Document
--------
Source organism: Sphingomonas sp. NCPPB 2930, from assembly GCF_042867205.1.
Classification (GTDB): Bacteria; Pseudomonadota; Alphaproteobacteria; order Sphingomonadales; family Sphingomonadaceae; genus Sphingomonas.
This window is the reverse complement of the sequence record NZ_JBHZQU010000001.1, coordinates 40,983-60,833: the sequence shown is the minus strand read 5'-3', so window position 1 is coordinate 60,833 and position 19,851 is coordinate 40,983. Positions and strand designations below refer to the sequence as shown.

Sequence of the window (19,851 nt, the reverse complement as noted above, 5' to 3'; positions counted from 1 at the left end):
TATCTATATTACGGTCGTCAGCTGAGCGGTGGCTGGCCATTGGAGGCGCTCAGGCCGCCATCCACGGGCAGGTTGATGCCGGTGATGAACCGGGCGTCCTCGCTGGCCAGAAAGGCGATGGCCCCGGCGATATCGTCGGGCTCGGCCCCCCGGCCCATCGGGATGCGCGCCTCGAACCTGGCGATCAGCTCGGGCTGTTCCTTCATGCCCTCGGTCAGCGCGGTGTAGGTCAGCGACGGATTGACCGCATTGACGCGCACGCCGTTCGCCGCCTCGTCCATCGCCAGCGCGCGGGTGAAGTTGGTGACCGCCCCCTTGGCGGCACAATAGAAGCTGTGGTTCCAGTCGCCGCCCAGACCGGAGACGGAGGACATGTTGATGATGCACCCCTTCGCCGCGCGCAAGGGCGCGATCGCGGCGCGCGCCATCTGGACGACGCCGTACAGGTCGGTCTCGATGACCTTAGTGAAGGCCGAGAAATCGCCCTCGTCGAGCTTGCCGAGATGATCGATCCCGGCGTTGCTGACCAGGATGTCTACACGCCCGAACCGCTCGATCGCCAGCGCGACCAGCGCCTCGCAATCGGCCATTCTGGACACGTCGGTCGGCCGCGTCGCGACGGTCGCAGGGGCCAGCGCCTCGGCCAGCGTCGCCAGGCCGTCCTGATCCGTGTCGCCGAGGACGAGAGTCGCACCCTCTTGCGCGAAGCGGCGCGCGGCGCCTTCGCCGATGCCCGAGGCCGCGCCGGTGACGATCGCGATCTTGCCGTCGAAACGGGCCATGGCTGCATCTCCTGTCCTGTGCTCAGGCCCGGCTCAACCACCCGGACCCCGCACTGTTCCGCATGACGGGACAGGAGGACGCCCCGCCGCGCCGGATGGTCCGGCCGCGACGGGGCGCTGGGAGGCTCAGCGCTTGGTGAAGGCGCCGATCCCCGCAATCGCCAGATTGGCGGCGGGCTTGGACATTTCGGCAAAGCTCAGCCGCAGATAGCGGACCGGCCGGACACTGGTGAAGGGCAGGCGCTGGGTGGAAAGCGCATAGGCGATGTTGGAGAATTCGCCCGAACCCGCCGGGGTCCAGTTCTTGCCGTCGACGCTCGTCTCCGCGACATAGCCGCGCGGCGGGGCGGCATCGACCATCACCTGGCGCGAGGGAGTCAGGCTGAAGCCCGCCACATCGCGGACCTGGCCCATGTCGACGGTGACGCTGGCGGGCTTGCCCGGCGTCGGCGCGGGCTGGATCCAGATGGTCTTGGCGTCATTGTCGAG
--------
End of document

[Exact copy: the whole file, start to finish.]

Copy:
Source organism: Sphingomonas sp. NCPPB 2930, from assembly GCF_042867205.1.
Classification (GTDB): Bacteria; Pseudomonadota; Alphaproteobacteria; order Sphingomonadales; family Sphingomonadaceae; genus Sphingomonas.
This window is the reverse complement of the sequence record NZ_JBHZQU010000001.1, coordinates 40,983-60,833: the sequence shown is the minus strand read 5'-3', so window position 1 is coordinate 60,833 and position 19,851 is coordinate 40,983. Positions and strand designations below refer to the sequence as shown.

Sequence of the window (19,851 nt, the reverse complement as noted above, 5' to 3'; positions counted from 1 at the left end):
TATCTATATTACGGTCGTCAGCTGAGCGGTGGCTGGCCATTGGAGGCGCTCAGGCCGCCATCCACGGGCAGGTTGATGCCGGTGATGAACCGGGCGTCCTCGCTGGCCAGAAAGGCGATGGCCCCGGCGATATCGTCGGGCTCGGCCCCCCGGCCCATCGGGATGCGCGCCTCGAACCTGGCGATCAGCTCGGGCTGTTCCTTCATGCCCTCGGTCAGCGCGGTGTAGGTCAGCGACGGATTGACCGCATTGACGCGCACGCCGTTCGCCGCCTCGTCCATCGCCAGCGCGCGGGTGAAGTTGGTGACCGCCCCCTTGGCGGCACAATAGAAGCTGTGGTTCCAGTCGCCGCCCAGACCGGAGACGGAGGACATGTTGATGATGCACCCCTTCGCCGCGCGCAAGGGCGCGATCGCGGCGCGCGCCATCTGGACGACGCCGTACAGGTCGGTCTCGATGACCTTAGTGAAGGCCGAGAAATCGCCCTCGTCGAGCTTGCCGAGATGATCGATCCCGGCGTTGCTGACCAGGATGTCTACACGCCCGAACCGCTCGATCGCCAGCGCGACCAGCGCCTCGCAATCGGCCATTCTGGACACGTCGGTCGGCCGCGTCGCGACGGTCGCAGGGGCCAGCGCCTCGGCCAGCGTCGCCAGGCCGTCCTGATCCGTGTCGCCGAGGACGAGAGTCGCACCCTCTTGCGCGAAGCGGCGCGCGGCGCCTTCGCCGATGCCCGAGGCCGCGCCGGTGACGATCGCGATCTTGCCGTCGAAACGGGCCATGGCTGCATCTCCTGTCCTGTGCTCAGGCCCGGCTCAACCACCCGGACCCCGCACTGTTCCGCATGACGGGACAGGAGGACGCCCCGCCGCGCCGGATGGTCCGGCCGCGACGGGGCGCTGGGAGGCTCAGCGCTTGGTGAAGGCGCCGATCCCCGCAATCGCCAGATTGGCGGCGGGCTTGGACATTTCGGCAAAGCTCAGCCGCAGATAGCGGACCGGCCGGACACTGGTGAAGGGCAGGCGCTGGGTGGAAAGCGCATAGGCGATGTTGGAGAATTCGCCCGAACCCGCCGGGGTCCAGTTCTTGCCGTCGACGCTCGTCTCCGCGACATAGCCGCGCGGCGGGGCGGCATCGACCATCACCTGGCGCGAGGGAGTCAGGCTGAAGCCCGCCACATCGCGGACCTGGCCCATGTCGACGGTGACGCTGGCGGGCTTGCCCGGCGTCGGCGCGGGCTGGATCCAGATGGTCTTGGCGTCATTGTCGAG